My Favorite Personal Finance Books

These books cover the waterfront: budgeting, insurance, buying a homely house, investing, pension planning, wills — you name it. Making the Most of your Money Now, by Jane Bryant Quinn. This book covers everything; that’s why it’s over 1000 pages. An excellent reference, best used to research specific topics as they become priorities.

Wealth Odyssey, by Larry Frank. A short (about 100 pages), but effective, overview. An excellent intro that’s especially best for people that have limited financial backgrounds. Barrons Guide to Making Investment Decisions, by Douglas Sease and John Prestbo: A nice overview of all asset classes (stocks, bonds, real estate, etc.), nevertheless, you may have trouble finding a copy of these full days. Bogle on Mutual Funds, by John Bogle, founder of The Vanguard Group. Excellent reserve on investing in bond and stock shared money.

  • This JPMorgan Chase Business Segment Is Absolutely Booming
  • Shri N. Rangachary, former Chairman CBDT & IRDA – Chairman
  • 40% of the accumulated corpus can be withdrawn without taxes levied on it
  • 2 – Put strategies ahead of investments
  • Some rents
  • Investor’s risk tolerance
  • The Expenditure Method

A Random Walk Down Wall Street, by Burton Malkiel. Good explanation of modern profile theory (how to create an investment-stock portfolio) from one of the major proponents of index investing. Some parts are a little technical. The Intelligent Investor: This classic, by Benjamin Graham, “the father of value investing,” is oriented towards stock, not mutual fund, investing. Nevertheless, it’s still relevant history for mutual account investors. The biggest financial errors I see people make aren’t caused by their deficiencies in accounting.

These books deal with “the mindset of money.” This emerging field is sometimes called behavioral financing. Why Smart People Make Big Money Mistakes and How to Correct Them, by Gary Thomas and Belsky Gilovich. Extraordinary Popular Delusions & the Madness of Crowds, by Charles MacKay. Irrational Exuberance, by Robert Shiller.

This one focuses on more recent real property and stock bubbles. Fooled by Randomness, by Nassim Taleb. Fascinating reserve about the misunderstood role that chance has life and in the markets “in.” Not very well crafted, but was a best-seller anyway. That must let you know something. Note: the first one is the only one which are “officially” from the field of behavioral economics, but I think the others work similarly.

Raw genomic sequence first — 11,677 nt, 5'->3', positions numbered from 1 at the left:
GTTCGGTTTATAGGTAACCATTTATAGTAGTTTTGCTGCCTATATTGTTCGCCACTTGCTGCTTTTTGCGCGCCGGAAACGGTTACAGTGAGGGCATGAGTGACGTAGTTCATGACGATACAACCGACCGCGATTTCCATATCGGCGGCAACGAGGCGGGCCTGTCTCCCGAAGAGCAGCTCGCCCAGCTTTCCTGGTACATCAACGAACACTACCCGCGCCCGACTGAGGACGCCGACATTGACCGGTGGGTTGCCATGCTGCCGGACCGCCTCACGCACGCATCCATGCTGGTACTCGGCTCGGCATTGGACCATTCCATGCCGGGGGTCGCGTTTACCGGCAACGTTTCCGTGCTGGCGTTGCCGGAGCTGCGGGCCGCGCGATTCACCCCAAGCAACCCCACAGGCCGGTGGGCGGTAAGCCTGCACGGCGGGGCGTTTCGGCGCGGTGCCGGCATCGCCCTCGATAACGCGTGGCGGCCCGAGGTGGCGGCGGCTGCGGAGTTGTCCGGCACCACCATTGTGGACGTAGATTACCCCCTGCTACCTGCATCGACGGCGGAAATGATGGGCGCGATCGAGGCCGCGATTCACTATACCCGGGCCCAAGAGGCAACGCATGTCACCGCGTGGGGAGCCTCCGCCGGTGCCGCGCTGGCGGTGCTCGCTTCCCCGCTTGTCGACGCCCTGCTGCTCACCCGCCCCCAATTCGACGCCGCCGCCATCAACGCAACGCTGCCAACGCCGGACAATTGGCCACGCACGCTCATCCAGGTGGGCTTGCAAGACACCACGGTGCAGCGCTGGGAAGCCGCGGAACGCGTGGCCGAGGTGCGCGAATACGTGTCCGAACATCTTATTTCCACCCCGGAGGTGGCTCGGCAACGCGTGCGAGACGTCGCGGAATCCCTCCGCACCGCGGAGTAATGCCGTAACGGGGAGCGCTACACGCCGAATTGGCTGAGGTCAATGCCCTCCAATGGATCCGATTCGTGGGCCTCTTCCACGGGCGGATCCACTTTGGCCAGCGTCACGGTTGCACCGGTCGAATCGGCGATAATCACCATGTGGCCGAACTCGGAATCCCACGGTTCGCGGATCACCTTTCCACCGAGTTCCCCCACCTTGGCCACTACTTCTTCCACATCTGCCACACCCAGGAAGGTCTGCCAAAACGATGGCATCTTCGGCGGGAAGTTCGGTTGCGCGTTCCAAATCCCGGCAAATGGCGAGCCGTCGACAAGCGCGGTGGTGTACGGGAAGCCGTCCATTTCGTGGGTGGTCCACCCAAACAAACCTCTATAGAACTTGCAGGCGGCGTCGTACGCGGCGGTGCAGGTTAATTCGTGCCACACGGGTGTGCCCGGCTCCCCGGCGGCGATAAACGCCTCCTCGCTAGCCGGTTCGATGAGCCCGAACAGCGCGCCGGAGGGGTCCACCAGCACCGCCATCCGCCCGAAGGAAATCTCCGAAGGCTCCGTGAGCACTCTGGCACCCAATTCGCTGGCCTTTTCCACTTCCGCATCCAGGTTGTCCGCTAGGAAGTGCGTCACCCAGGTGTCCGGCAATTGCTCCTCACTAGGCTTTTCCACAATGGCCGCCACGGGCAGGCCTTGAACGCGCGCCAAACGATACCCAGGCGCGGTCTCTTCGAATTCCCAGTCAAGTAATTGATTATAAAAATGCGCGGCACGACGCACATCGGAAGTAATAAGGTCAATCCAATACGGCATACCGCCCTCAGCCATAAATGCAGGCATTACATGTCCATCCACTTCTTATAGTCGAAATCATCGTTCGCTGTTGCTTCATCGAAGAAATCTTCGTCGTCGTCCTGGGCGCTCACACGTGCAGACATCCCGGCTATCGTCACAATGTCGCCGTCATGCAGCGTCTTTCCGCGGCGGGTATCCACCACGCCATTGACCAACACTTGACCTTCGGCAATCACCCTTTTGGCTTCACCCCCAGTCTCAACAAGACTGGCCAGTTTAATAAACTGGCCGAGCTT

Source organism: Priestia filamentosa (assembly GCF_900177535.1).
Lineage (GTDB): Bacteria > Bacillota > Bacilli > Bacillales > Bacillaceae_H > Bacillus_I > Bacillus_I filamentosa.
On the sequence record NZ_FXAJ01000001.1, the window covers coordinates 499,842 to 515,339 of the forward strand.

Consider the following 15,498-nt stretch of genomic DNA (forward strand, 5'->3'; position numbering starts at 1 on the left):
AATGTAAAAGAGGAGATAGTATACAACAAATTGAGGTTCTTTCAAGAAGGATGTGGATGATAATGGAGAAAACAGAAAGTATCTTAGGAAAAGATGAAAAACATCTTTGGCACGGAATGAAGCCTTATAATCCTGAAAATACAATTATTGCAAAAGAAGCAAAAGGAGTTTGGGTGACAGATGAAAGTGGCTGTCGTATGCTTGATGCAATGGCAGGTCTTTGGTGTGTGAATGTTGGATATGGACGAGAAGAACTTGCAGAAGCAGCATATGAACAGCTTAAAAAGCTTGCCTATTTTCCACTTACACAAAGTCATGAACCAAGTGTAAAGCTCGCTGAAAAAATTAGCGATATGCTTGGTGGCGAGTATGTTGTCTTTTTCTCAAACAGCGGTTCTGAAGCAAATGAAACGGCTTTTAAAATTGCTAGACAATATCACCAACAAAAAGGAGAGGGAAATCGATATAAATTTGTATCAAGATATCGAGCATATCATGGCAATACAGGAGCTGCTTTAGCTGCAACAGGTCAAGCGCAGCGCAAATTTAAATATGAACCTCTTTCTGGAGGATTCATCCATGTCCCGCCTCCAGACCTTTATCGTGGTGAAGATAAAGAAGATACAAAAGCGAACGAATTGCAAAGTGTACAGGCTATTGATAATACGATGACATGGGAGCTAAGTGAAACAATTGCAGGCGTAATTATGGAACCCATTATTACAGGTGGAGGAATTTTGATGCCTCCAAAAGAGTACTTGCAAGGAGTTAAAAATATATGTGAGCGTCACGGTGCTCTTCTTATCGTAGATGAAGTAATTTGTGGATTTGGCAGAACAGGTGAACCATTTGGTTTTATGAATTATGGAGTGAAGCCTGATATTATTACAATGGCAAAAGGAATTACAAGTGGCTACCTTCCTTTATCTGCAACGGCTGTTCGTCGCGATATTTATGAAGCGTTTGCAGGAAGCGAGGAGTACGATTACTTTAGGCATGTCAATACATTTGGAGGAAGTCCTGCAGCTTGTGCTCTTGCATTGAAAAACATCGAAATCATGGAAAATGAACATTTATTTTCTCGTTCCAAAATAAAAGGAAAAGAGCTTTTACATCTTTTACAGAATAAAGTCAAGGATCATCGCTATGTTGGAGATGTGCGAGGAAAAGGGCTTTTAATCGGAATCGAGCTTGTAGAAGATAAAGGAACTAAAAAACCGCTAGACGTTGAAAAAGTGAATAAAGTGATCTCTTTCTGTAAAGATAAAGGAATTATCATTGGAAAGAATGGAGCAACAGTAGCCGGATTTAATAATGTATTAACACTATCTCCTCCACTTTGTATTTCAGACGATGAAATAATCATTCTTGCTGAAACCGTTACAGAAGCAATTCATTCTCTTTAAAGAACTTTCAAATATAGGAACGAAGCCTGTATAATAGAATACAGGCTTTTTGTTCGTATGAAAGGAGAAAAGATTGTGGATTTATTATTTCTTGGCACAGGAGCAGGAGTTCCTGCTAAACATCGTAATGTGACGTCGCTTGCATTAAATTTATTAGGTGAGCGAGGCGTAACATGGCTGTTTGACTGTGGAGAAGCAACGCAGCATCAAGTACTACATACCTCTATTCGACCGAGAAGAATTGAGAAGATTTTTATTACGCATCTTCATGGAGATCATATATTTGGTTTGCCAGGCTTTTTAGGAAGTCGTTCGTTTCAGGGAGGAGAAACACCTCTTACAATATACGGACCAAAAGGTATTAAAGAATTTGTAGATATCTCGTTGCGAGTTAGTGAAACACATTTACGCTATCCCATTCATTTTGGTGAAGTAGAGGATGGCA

September 30 – Bloomberg (Liz McCormick): “Quarter-end is often a tumultuous period. Banking institutions rein in guarantee financing as they shore up balance bed linens typically, driving up rates on repurchase agreements. When banks curb repo activity, money funds — the main element cash providers in the transactions — need choice places to invest. Before few years, one option they’ve turned to is directing more income into the Federal Reserve’s change report, the tool the central bank or investment company uses to place a floor under its target for overnight rates. But this one-fourth, the movements are unusual, partly because of the looming Oct. 14 deadline for the overhaul of rules governing money funds.

Three-month Treasury expenses rates ended the week at 28 bps. Two-year government produces slipped a basis point to 0.76% (down 29bps y-t-d). Greek 10-calendar-year yields fell 13 up to 8.10% (up 78bps-y-t-d). Japan’s Nikkei 225 equities index dropped 1.8% (down 13.6% y-t-d). Japanese 10-12 months “JGB” yields slipped five up to negative 0.10% (down 36bps y-t-d). The German DAX equities index dropped 1.1% (down 2.2%). Spain’s IBEX 35 equities index slipped 0.5% (down 8.0%). Italy’s FTSE MIB index slipped 0.3% (down 23%). EM equities were lower.

2.0 billion (from Lipper). Freddie Mac 30-year fixed home loan rates fallen six up to 3.42% (down 43bps y-o-y). 1.614 TN, or 57%, over the past 203 weeks. 865bn, or 7.1%, over the past year. 41.3bn. Small Time Deposits was about unchanged. September 29 – Bloomberg (Kyoungwha Kim): “Hedging against further declines in Asia’s worst-performing currency is becoming so expensive that some global investors are throwing in the towel on Yuan bonds. The cost of swapping dollars for China’s currency has increased above the produces on onshore sovereign notes as depreciation expands into another 12 months. The U.S. dollar index was little transformed at 95.42 (down 3.3% y-t-d). The Goldman Sachs Commodities Index surged 3.7% (up 16.9% y-t-d).

September 29 – Bloomberg: “Even amid the slowest economic growth in 25 % hundred years, China’s homeowners are enjoying earnings that put other asset classes to shame – on paper, anyway. Month Home prices rose the most in six years last, defying new guidelines to suppress extreme speculation in big towns and federal government warnings about asset bubbles.